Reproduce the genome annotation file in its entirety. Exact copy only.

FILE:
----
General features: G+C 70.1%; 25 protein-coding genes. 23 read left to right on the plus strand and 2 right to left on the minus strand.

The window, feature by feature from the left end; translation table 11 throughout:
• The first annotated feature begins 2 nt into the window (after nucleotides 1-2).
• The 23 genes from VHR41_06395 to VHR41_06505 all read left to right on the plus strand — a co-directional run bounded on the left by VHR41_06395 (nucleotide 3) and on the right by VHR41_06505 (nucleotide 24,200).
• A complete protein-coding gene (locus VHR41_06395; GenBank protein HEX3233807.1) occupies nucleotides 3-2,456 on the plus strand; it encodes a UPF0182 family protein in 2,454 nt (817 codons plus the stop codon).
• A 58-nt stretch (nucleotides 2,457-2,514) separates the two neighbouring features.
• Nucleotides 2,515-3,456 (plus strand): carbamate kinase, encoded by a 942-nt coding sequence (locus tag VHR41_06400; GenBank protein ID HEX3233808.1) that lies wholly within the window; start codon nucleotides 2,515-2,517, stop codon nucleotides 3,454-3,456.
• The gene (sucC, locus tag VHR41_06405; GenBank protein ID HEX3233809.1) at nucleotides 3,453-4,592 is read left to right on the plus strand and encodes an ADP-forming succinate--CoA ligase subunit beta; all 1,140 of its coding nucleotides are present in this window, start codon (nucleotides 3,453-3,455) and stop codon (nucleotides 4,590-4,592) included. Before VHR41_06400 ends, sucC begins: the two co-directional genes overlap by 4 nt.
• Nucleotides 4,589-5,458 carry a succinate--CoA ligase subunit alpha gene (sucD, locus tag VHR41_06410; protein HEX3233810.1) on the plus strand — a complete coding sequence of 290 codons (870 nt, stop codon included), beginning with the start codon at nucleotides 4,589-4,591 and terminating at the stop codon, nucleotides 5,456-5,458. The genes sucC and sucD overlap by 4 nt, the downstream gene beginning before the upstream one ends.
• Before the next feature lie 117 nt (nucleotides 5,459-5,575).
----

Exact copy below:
General features: G+C 70.1%; 25 protein-coding genes. 23 read left to right on the plus strand and 2 right to left on the minus strand.

The window, feature by feature from the left end; translation table 11 throughout:
• The first annotated feature begins 2 nt into the window (after nucleotides 1-2).
• The 23 genes from VHR41_06395 to VHR41_06505 all read left to right on the plus strand — a co-directional run bounded on the left by VHR41_06395 (nucleotide 3) and on the right by VHR41_06505 (nucleotide 24,200).
• A complete protein-coding gene (locus VHR41_06395; GenBank protein HEX3233807.1) occupies nucleotides 3-2,456 on the plus strand; it encodes a UPF0182 family protein in 2,454 nt (817 codons plus the stop codon).
• A 58-nt stretch (nucleotides 2,457-2,514) separates the two neighbouring features.
• Nucleotides 2,515-3,456 (plus strand): carbamate kinase, encoded by a 942-nt coding sequence (locus tag VHR41_06400; GenBank protein ID HEX3233808.1) that lies wholly within the window; start codon nucleotides 2,515-2,517, stop codon nucleotides 3,454-3,456.
• The gene (sucC, locus tag VHR41_06405; GenBank protein ID HEX3233809.1) at nucleotides 3,453-4,592 is read left to right on the plus strand and encodes an ADP-forming succinate--CoA ligase subunit beta; all 1,140 of its coding nucleotides are present in this window, start codon (nucleotides 3,453-3,455) and stop codon (nucleotides 4,590-4,592) included. Before VHR41_06400 ends, sucC begins: the two co-directional genes overlap by 4 nt.
• Nucleotides 4,589-5,458 carry a succinate--CoA ligase subunit alpha gene (sucD, locus tag VHR41_06410; protein HEX3233810.1) on the plus strand — a complete coding sequence of 290 codons (870 nt, stop codon included), beginning with the start codon at nucleotides 4,589-4,591 and terminating at the stop codon, nucleotides 5,456-5,458. The genes sucC and sucD overlap by 4 nt, the downstream gene beginning before the upstream one ends.
• Before the next feature lie 117 nt (nucleotides 5,459-5,575).